It was past time to harvest my garlic.
Can you see how dry and brittle the stems are?
This is the garlic, if you remember, that I planted in the snow late last year. Of the 100 cloves I planted in the half-frozen ground, about 40 made it. Not bad considering the adverse circumstances under which they started.
I began digging the ripe garlic with a trowel, but soon switched to a shovel.
And oh my gosh. It. Was. Gorgeous.
I mean seriously, it seemed each head was more beautiful than the last.
I believe it was reader Janet in Massachusetts who suggested I snip the heads (scapes) off the stems to encourage better growth, so I'll take this moment to thank her for the advice. It sure worked!
I ended up with a full bucket of garlic.
My preference in garlic is porcelain-neck garlic. Rather than having cloves that get smaller and smaller as they come toward the center, porcelain-neck garlic has between four and eight large cloves which snap off easily from the brittle ("porcelain") center stem.
First step was to remove all the cloves from the stems.
Here's all the leftover stuff, which went in the compost pile.
Then I pulled aside 120 of the smaller cloves for planting. Cloves don't have to be big to produce a nice plant.
Most of the remaining cloves were huge! For purposes of comparison, I put an egg next to some of the largest cloves.
Next I peeled the garlic. I know you can peel garlic easily by whacking a clove with the flat side of a knife, but frankly these cloves were too big. Besides there wasn't all that much of it, so I just peeled it by hand. Nipped off the tip with a knife, peeled the papery skin off.
I ended up with a nice bowl of beautiful pungent peeled garlic.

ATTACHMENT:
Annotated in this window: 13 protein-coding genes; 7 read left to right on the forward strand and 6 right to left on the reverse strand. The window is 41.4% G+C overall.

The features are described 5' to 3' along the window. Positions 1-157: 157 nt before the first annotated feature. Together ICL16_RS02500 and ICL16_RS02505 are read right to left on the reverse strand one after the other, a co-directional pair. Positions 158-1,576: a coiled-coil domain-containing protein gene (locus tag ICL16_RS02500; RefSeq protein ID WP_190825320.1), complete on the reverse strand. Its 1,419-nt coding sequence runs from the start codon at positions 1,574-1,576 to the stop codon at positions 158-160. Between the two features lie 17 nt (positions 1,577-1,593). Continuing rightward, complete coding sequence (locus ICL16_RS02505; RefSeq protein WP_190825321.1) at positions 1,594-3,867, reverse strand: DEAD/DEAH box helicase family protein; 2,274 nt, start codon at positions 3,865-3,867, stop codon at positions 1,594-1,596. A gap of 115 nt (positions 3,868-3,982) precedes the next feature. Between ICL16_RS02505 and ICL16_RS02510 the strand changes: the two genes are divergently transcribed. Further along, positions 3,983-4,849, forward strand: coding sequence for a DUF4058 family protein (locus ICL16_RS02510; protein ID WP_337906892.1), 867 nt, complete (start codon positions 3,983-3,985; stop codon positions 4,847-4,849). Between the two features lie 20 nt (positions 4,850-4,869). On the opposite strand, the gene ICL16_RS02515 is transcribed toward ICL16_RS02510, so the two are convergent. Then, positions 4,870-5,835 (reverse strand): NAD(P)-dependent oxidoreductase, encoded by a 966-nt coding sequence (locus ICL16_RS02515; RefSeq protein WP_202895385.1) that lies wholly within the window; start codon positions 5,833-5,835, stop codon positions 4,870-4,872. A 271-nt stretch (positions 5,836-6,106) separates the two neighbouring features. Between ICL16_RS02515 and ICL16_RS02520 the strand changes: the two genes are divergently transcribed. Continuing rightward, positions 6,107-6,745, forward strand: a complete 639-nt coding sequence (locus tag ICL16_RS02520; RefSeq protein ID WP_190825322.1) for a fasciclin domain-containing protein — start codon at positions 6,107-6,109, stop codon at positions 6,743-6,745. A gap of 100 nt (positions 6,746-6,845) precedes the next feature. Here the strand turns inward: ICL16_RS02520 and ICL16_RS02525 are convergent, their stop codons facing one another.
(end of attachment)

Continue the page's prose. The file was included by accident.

Then I cleaned the cloves, gently using a green scratch pad to remove the dirt. (Blurry photo, sorry.)
I ended up with three pounds of garlic.
What to do now? There are a number of ways to preserve garlic, but I wanted to can it minced. I seldom use fresh garlic, but instead buy minced garlic. As always, I think to myself, "If they can do it [meaning, canning minced garlic] then I can do it."
Trouble was, I could find no reference to canned garlic in any of my canning books, so I wasn't sure how long to process it. Garlic is low-acid and so it would need to be pressured canned -- that much I knew -- but for how long?
I turned to an expert named David Blackburn with a website called CanningUSA.com. Mr. Blackburn suggested I process garlic the same as processing onions: 10 lbs pressure (12 lbs for our elevation) for 45 minutes for pints.
So I minced the garlic.
Then, following the directions for how to can onions, I put the minced garlic in a pot (without heat)...
...boiled some water...
...and added the boiling water to the garlic.
I didn't "cook" the garlic -- I just let it parboil in the water for about five minutes.
After that I filled my jars. Three pounds of garlic yielded just a bit less than five pints of minced. I topped off the jars with the garlic-y water in which the minced garlic had parboiled.
Mr. Blackburn suggested I add a Vitamin C tablet (ascorbic acid) to each jar as a preservative. We didn't have any Vit. C in the house, so I bought some... but mistakenly purchased the orange-flavored chewable type. Figuring that wouldn't work so well with garlic, instead I added a quarter-teaspoon of citric acid, which I keep on hand for cheesemaking.
Scalding my Tattler lids.
Into the canner... five lonely little pint jars in a canner that holds eighteen.
I held the pressure at 12 to 13 lbs for 45 minutes.
The garlic came out beautifully, though oddly it turned greenish in color. Perhaps it was the citric acid? I haven't opened a jar yet so I cannot attest to the taste, but I have no worries. I anticipate it will have a nice fresh sharp bite.
I haven't yet planted the 120 cloves I held back -- I hope to do so this week -- but at the moment I'm quite pleased with my experiment in canning garlic.